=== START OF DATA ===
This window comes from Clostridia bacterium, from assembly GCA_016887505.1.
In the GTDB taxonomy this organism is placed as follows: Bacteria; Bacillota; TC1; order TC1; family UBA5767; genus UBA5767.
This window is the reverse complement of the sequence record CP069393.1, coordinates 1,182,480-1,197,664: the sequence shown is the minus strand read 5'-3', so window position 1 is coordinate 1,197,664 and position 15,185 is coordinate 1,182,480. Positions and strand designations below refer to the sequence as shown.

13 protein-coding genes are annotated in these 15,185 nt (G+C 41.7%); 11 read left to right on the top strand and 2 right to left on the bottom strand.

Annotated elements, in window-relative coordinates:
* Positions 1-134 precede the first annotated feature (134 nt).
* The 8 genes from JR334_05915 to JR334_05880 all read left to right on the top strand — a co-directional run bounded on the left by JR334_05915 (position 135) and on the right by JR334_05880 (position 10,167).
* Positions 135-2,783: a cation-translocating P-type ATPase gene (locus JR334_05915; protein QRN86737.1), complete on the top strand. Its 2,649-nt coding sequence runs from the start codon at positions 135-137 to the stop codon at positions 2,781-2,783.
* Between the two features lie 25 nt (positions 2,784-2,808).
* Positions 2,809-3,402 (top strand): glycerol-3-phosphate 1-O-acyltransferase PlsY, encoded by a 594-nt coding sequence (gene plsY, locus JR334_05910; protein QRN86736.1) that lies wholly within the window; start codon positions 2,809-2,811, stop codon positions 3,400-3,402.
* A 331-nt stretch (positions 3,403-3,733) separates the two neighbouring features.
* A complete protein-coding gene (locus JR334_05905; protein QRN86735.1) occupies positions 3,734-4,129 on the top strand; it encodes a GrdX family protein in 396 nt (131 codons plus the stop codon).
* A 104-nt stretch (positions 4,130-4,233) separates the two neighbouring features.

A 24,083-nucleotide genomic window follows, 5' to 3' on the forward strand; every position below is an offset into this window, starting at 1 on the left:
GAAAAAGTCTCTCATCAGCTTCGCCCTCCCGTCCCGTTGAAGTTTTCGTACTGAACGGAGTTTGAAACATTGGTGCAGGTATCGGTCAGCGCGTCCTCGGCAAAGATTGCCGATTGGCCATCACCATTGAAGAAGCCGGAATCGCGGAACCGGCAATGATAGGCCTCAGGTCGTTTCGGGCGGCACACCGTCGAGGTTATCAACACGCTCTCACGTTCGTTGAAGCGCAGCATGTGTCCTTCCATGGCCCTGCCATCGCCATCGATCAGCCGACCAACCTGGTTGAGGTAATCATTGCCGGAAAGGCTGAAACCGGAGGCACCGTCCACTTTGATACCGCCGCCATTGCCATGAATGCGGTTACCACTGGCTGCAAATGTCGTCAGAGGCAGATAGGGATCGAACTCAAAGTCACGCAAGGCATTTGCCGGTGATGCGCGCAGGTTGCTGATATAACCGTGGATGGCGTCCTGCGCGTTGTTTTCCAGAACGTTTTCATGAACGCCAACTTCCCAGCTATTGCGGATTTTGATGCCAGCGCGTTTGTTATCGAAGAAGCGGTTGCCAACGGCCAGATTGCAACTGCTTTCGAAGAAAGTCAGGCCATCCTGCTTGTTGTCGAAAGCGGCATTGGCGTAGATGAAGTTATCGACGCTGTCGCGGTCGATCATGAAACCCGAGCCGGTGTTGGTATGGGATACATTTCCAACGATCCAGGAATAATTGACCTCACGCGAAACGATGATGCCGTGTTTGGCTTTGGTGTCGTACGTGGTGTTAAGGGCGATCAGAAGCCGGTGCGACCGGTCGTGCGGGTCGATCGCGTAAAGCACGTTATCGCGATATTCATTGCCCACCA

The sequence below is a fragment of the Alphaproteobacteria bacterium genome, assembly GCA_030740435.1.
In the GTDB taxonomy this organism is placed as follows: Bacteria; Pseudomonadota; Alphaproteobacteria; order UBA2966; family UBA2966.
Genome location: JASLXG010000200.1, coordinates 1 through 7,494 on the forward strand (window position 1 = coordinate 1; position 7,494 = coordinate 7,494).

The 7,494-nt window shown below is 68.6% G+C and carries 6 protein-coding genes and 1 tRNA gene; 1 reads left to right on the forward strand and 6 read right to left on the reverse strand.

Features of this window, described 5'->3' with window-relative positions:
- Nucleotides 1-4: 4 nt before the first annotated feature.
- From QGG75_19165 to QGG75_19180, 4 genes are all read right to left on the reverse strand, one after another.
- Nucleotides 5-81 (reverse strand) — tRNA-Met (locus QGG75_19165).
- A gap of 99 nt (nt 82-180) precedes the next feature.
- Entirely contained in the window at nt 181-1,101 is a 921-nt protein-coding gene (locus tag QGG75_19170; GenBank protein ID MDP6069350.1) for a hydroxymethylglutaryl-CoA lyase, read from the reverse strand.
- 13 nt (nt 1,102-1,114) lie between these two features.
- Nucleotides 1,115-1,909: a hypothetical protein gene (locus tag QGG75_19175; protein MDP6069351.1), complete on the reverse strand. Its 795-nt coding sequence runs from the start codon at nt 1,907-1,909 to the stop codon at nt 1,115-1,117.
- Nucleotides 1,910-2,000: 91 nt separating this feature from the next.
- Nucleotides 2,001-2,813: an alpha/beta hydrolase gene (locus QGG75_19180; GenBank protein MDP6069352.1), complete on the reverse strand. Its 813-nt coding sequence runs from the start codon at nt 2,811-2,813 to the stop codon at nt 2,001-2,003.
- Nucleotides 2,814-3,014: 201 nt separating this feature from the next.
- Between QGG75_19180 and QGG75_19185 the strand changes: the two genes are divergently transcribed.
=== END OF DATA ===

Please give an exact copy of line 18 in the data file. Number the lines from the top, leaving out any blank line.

Genome location: JASLXG010000200.1, coordinates 1 through 7,494 on the forward strand (window position 1 = coordinate 1; position 7,494 = coordinate 7,494).